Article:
Mastering The Art Of Leadership Through Communication

Mastering The Art Of Leadership Through Communication

The art of managing people and motivating employees successfully starts with a simple formula: KISS. Keep it Simple Stupid or KISS is a principle taught by high school English teachers trying to teach the basics of writing a good paper. While KISS may seem easy enough to remember, managers tend to forget the importance of keeping both our communication and expectations simple.

Ask any HR manager and they will tell you that the majority of the issues they come up against within an organization stems from poor communication. The more a manager talks poorly to them, the less an employee will listen. If you want to be considered a great leader within your organization, try these five basics skills towards effective communication and leadership:

  1. Do unto others and treat your employees with the same courtesy and respect you demand for yourself.
  2. Praise and acknowledge your employees. Make sure your team knows you appreciate their hard work.
  3. Listen to them. This is perhaps the most important thing you can do. Listening to your employees is the best way to find out how to manage them more effectively.
  4. Coach and inspire your team. Every winning team will lose a game now and then, take it as an opportunity for improvement. According to the Coaching Institute, good coaching is about getting the best from your team and their abilities.
  5. Apologize often. We all make mistakes, be quick to admit yours.

Here are three other key factors to keep in mind if you want to set up your business for long term success:

1. Manage Strengths

Managing from strength rather than opportunity is optimal, because this allows all of your employees to do something that they are good at some of the time. While you may believe your employee should be in a particular role all of the time because of the results, that may not be a job they enjoy. 

Therefore, applying your listening ear you discover this and allow them to do the job they enjoy from time to time. This keeps the employee engaged knowing that every so often they will be allowed to do a job they enjoy. Some of the most effective and useful products invented were results of failure, redirected by bosses who trusted their employees.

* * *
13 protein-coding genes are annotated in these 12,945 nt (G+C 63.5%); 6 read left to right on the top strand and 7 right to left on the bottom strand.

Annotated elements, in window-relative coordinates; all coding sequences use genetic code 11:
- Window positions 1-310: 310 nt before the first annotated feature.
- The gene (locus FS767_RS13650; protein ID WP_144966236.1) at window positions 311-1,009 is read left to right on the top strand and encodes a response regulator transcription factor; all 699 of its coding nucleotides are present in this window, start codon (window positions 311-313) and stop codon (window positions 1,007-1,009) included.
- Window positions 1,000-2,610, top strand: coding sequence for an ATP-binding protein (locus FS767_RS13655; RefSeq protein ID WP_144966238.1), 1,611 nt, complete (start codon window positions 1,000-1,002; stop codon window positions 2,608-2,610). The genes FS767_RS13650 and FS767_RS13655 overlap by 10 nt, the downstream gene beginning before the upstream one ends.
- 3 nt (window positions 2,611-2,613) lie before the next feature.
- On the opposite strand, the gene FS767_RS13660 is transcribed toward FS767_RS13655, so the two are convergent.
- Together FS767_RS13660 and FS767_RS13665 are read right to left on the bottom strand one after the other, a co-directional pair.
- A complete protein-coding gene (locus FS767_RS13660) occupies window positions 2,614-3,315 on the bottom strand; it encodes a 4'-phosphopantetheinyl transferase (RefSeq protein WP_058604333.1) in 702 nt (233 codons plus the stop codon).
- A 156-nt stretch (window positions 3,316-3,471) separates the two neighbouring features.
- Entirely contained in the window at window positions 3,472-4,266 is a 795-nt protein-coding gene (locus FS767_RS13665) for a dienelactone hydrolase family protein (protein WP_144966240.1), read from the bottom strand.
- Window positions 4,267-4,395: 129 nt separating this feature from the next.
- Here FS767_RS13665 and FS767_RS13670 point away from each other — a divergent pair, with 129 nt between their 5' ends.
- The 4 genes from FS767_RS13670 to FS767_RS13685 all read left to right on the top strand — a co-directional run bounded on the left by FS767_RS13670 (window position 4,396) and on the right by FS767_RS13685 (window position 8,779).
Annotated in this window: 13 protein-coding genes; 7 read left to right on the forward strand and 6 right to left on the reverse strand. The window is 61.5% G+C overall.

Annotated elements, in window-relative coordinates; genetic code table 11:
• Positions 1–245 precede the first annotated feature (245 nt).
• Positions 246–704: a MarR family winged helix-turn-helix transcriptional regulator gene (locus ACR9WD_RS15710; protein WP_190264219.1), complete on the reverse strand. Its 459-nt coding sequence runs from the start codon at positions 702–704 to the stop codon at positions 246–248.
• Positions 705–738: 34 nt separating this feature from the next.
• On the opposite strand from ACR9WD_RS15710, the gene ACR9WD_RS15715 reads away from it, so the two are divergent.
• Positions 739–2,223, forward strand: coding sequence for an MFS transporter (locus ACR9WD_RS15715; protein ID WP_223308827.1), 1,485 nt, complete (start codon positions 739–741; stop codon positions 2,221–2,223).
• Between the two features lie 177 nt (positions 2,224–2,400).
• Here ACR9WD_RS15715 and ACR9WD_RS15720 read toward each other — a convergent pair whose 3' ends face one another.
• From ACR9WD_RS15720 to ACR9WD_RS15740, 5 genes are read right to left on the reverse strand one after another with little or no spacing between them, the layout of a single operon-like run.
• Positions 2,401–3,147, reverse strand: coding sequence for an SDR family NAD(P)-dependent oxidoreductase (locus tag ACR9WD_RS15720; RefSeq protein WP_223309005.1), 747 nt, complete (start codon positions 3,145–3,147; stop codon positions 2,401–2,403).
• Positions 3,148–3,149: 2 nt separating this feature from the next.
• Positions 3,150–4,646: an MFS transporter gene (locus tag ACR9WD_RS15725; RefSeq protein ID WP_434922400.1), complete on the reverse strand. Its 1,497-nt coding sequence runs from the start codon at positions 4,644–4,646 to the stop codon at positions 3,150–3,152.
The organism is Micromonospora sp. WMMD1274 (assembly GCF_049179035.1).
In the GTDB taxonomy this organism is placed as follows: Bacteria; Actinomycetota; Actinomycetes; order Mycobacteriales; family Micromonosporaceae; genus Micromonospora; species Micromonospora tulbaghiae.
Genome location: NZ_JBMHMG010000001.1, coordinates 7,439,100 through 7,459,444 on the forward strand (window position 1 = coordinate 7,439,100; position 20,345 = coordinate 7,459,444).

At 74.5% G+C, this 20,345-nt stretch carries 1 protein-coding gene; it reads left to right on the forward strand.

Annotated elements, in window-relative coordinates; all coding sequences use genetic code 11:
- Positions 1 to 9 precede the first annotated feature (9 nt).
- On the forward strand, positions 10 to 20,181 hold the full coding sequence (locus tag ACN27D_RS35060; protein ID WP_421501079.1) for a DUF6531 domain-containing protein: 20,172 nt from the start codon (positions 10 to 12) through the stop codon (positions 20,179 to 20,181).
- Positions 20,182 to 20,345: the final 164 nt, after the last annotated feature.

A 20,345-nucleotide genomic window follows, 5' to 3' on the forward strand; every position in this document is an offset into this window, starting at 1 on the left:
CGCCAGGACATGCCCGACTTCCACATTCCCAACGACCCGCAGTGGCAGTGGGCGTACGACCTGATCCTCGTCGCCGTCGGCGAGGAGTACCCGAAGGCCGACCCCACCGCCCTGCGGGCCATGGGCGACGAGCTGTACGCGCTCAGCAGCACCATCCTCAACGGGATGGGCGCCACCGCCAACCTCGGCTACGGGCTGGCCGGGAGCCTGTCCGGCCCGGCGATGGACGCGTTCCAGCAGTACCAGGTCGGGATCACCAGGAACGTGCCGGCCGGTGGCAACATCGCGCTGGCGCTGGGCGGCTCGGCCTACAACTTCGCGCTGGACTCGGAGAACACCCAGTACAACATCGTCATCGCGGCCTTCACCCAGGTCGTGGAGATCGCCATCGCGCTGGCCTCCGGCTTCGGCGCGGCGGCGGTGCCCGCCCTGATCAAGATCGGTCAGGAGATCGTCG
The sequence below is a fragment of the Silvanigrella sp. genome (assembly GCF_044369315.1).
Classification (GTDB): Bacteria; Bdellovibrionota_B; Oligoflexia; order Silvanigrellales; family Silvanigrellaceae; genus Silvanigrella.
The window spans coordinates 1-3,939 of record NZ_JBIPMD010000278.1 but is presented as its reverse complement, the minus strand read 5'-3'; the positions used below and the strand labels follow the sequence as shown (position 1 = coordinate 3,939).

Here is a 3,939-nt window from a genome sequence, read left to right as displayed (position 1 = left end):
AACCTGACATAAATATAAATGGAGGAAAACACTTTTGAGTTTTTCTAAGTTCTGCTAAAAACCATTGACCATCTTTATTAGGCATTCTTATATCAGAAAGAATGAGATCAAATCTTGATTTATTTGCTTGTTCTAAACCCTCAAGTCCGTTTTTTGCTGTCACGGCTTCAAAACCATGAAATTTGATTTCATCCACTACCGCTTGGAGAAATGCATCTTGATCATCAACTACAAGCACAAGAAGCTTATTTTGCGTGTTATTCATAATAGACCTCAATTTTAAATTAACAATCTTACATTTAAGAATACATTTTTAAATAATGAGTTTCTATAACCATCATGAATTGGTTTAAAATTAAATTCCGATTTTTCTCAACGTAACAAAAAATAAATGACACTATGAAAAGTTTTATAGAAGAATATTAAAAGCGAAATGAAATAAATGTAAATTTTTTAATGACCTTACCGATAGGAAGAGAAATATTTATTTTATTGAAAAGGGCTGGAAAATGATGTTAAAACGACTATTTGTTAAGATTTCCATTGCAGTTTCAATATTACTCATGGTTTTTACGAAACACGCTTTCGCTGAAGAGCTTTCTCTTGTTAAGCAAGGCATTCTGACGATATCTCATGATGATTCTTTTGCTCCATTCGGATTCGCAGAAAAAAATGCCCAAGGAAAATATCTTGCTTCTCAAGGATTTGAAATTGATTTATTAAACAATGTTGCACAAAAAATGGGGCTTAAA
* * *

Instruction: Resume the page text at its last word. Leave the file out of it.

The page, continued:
Famous examples?

Silly Putty and Post It Notes.

Both of these products failed at their original intent, however both were redirected to become highly successful. Remember that what looks like failure may really be success disguised.

Every employee brings something to the table and it is worth it as a manager to try to discover what those strengths are. A good book on leadership and allowing your employees to find and work within their strengths is the book Now Discover Your Strengths by Marcus Buckingham and Donald O. Clifton, Ph.D. This book examines what the strengths of your employees are and how to best utilize them.

It’s important for management to seek out their employees as partners in the endeavor of making the business work more effectively.

2. Communication is Both Verbal and Non-Verbal

Communication between a manager and subordinate takes place on two levels. One being the language in which the two parties speak to one another and the other is body language. Both are essential to the way in which the communication between the two parties is perceived. For example, if a manager must conduct a review that is negative if the manager’s arms are crossed or he is scowling the employee will be affected by this form of non-verbal communication no matter what the manager says or tries to say during the review process.

Body language from an employee is equally as important. For example if an employee gives such non verbal clues of boredom as smacking gum or twirling hair while their manager is trying to communicate with them this indicates that he does not care about what information the manager is trying to impart.

It is important for both parties to seek non-aggressive, interested body language when attempting to communicate.

3. Professionalism and Employee Management Relations

While it is wonderful to be friends with your boss or with your employee it is important to keep all communication between you on a professional level. Boundaries between work life and home life can be blurred when a manager and an employee meet after work for drinks or go on double dates. Such a blurring of the home versus work relationship can seep into the work relationship eroding the manager’s ability to effectively manage that employee. Again utilize the logic of KISS and keep your work and home lives separate.

In conclusion being a leader and a manager is less about being dictatorial and more about using your gifts and strengths wisely. Make a study of great leaders and what made them great spend time in reflection on how you can best use the lessons taught by their example. Ultimately being a leader is being a servant, to your employees, your clients and yourself.